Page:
Sixty years ago, on August 13, 1961, the GDR leadership closed the sector border.

It is Sunday night, the Berliners are, one hopes, busy with the weekend.

More than 10,000 people's and border police officers tear up pavement and asphalt, erect barricades and pull barbed wire through the city.

The sector crossings will be cordoned off, and numerous S-Bahn and U-Bahn stations will be closed.

7,000 soldiers are supposed to prevent a breakthrough into the West, and the Soviet troops are also on standby.

Markus Wehner

Political correspondent in Berlin.

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The horrified residents of East Berlin are prevented from any active protest or resistance by people's police with machine guns.

The citizens in the western part are also upset, the police there prevent them from getting too close to the border installations.

Nevertheless, many East Berliners flee over the barbed wire in the days that followed.

On August 14th, the Brandenburg Gate is closed as a sector crossing, three days later construction crews begin to replace the barbed wire with a wall made of hollow blocks.

This is how the SED leadership reacted to the mass exodus of citizens from the workers 'and peasants' state in autumn 1949. By August 1961, 2.8 million people had left the GDR. The SED leadership under Walter Ulbricht had been harboring plans for a wall since 1958. But the Soviet leader Nikita Khrushchev was against it until the summer of 1961 - until he changed his mind. The wall, 155 kilometers long, divides the city of Berlin, separates people from one another.

The border fortifications are constantly being expanded, a border strip created, houses and churches torn down and blown up. In the mid-1970s, a new wall made of concrete retaining wall elements was erected; it was more than three meters high and 1.20 meters wide. A hinterland wall is erected, mines and self-firing systems make it almost impossible to cross the border. Many who try to escape pay with their lives for it.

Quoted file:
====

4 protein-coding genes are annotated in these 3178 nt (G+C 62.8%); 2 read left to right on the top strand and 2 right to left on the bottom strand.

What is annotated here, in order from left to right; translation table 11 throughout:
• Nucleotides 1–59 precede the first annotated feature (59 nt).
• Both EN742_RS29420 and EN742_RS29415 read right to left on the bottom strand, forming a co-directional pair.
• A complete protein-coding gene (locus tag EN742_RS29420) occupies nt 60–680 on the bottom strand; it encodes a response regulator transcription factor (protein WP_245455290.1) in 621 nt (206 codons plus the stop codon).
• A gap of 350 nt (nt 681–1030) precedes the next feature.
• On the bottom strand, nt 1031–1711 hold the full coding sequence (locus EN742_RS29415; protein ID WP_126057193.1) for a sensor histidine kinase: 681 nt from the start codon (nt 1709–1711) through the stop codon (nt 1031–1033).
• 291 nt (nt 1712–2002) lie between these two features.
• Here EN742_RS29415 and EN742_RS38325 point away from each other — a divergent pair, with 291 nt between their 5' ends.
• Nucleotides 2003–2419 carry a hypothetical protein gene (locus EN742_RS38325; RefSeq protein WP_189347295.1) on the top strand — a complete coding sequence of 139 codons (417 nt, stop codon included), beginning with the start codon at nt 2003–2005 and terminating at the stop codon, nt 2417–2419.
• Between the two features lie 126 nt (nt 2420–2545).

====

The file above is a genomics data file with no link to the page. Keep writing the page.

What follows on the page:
The wall has stood for 28 years - but now it's been four years that it no longer exists. Today there is little to remind us of this cruel division and the terrifying symbol of the Cold War. How about if the wall suddenly came back? What would it look like if it were to cut Berlin's death strip again with its border fortifications, its 302 watchtowers, and its death strip? What would it mean if barbed wire, concrete and death strips suddenly shaped life in the pulsating capital?

The Berlin photographer and designer Alexander Kupsch opened the exhibition “The Wall. It stands again! ”, In which he merged historical recordings of the Berlin Wall into current photos. Now he has made new assemblies. Photos of border installations that the GDR leadership had taken were superimposed and collaged with current drone images from Berlin. The result was pictures that inspire the viewer to deal with the division of the city and the country, which lasted almost three decades: because the wall appears to exist again.